This is an interesting example which is intended to show that opaque types (unlike type aliases) have an independent existence, even within the companion. This means that unlike type aliases, Fix[F] should not result in an infinite expansion in the above code.

The Fix type is useful to implementing recursion schemes, or just for creating recursive structures which are parameterized on their recursive type.

Explicit nullable types

There have previously been proposals to provide a “zero-cost Option” using value classes. Opaque types make this very straight-forward by bounding the underlying type (A) with AnyRef.

package object nullable {
  opaque type Nullable[A <: AnyRef] = A

  object Nullable {
    def apply[A <: AnyRef](a: A): Nullable[A] = a

    implicit class NullableOps[A <: AnyRef](na: Nullable[A]) {
      def exists(p: A => Boolean): Boolean =
        na != null && p(na)
      def filter(p: A => Boolean): Nullable[A] =
        if (na != null && p(na)) na else null
      def flatMap[B <: AnyRef](f: A => Nullable[B]): Nullable[B] =
        if (na == null) null else f(na)
      def forall(p: A => Boolean): Boolean =
        na == null || p(na)
      def getOrElse(a: => A): A =
        if (na == null) a else na
      def map[B <: AnyRef](f: A => B): Nullable[B] =
        if (na == null) null else f(na)
      def orElse(na2: => Nullable[A]): Nullable[A] =
        if (na == null) na2 else na
      def toOption: Option[A] =

This example provides most of the benefits of using Option at API boundaries with libraries that use null (such as many Java libraries). Unlike a value class, we can guarantee that there will never be a wrapper around the raw values (or raw nulls).

Notice that Nullable[Nullable[B]] is not a valid type, because Nullable[B] is not known to be <: AnyRef. This is a key difference between a type like Option (which is parametric and can easily wrap itself) and a type like Nullable (which only has one null value to use).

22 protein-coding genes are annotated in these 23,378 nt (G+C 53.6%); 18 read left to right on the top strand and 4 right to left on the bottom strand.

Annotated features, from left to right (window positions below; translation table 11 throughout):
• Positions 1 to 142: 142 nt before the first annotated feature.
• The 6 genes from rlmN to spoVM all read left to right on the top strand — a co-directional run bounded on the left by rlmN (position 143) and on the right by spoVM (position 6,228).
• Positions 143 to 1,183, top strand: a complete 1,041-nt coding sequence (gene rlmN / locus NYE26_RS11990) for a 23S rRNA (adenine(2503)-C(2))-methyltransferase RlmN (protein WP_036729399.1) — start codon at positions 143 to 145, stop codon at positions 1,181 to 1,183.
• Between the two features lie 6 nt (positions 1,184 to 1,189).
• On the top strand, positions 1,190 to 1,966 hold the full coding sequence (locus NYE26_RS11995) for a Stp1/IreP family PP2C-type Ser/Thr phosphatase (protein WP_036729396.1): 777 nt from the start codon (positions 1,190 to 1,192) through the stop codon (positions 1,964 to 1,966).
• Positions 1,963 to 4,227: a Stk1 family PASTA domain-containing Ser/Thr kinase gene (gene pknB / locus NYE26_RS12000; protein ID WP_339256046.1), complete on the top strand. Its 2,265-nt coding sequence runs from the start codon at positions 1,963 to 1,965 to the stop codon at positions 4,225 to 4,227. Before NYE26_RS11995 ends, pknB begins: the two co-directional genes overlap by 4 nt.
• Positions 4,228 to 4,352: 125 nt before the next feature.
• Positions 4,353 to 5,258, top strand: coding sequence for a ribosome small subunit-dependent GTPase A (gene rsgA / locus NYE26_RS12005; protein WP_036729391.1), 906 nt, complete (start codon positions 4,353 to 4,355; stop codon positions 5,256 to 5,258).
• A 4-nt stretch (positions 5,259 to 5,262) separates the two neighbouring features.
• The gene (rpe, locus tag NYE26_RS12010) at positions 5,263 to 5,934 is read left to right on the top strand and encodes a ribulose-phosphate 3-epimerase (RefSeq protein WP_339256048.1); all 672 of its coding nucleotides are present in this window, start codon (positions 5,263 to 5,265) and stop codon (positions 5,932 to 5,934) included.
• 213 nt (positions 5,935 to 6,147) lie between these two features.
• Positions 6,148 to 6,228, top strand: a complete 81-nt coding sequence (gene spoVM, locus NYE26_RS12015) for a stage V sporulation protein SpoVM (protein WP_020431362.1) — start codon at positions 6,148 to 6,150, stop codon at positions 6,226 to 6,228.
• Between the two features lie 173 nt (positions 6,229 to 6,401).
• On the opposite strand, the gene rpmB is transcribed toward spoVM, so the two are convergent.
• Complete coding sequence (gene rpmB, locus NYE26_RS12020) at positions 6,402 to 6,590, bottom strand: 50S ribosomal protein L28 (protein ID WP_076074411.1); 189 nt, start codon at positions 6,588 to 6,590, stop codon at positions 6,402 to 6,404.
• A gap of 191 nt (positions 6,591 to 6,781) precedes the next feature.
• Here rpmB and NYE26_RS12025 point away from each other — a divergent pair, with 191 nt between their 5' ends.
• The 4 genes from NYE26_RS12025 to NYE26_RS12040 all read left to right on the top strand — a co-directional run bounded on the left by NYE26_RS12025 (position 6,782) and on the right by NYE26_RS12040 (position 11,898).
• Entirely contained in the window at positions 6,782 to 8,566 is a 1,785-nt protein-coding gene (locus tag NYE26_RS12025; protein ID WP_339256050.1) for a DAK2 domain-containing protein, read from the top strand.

Custom instances

Currently, many libraries (including Scalding and Algebird) define wrapper types which change the kind of aggregation used for that type. This is useful in frameworks like MapReduce, Spark, Flink, Storm, etc. where users describe computation in terms of mapping and aggregation.

The following example shows how opaque types can make using these wrappers a bit more elegant:

package object groups {
  trait Semigroup[A] {
    def combine(x: A, y: A): A

  object Semigroup {
    def instance[A](f: (A, A) => A): Semigroup[A] =
      new Semigroup[A] {
        def combine(x: A, y: A): A = f(x, y)

  type Id[A] = A

  trait Wrapping[F[_]] {
    def wraps[G[_], A](ga: G[A]): G[F[A]]
    def unwraps[G[_], A](ga: G[F[A]]): G[A]

  abstract class Wrapper[F[_]] { self =>
    def wraps[G[_], A](ga: G[A]): G[F[A]]
    def unwraps[G[_], A](gfa: G[F[A]]): G[A]

    final def apply[A](a: A): F[A] = wraps[Id, A](a)

    implicit object WrapperWrapping extends Wrapping[F] {
      def wraps[G[_], A](ga: G[A]): G[F[A]] = self.wraps(ga)
      def unwraps[G[_], A](ga: G[F[A]]): G[A] = self.unwraps(ga)

  opaque type First[A] = A
  object First extends Wrapper[First] {
    def wraps[G[_], A](ga: G[A]): G[First[A]] = ga
    def unwrap[G[_], A](gfa: G[First[A]]): G[A] = gfa
    implicit def firstSemigroup[A]: Semigroup[First[A]] =
      Semigroup.instance((x, y) => x)

  opaque type Last[A] = A
  object Last extends Wrapper[Last] {
    def wraps[G[_], A](ga: G[A]): G[Last[A]] = ga
    def unwrap[G[_], A](gfa: G[Last[A]]): G[A] = gfa
    implicit def lastSemigroup[A]: Semigroup[Last[A]] =
      Semigroup.instance((x, y) => y)

  opaque type Min[A] = A
  object Min extends Wrapper[Min] {
    def wraps[G[_], A](ga: G[A]): G[Min[A]] = ga
    def unwrap[G[_], A](gfa: G[Min[A]]): G[A] = gfa
    implicit def minSemigroup[A](implicit o: Ordering[A]): Semigroup[Min[A]] =

  opaque type Max[A] = A
  object Max extends Wrapper[Max] {
    def wraps[G[_], A](ga: G[A]): G[Max[A]] = ga
    def unwrap[G[_], A](gfa: G[Max[A]]): G[A] = gfa
    implicit def maxSemigroup[A](implicit o: Ordering[A]): Semigroup[Max[A]] =

  opaque type Plus[A] = A
  object Plus extends Wrapper[Plus] {
    def wraps[G[_], A](ga: G[A]): G[Plus[A]] = ga
    def unwrap[G[_], A](gfa: G[Plus[A]]): G[A] = gfa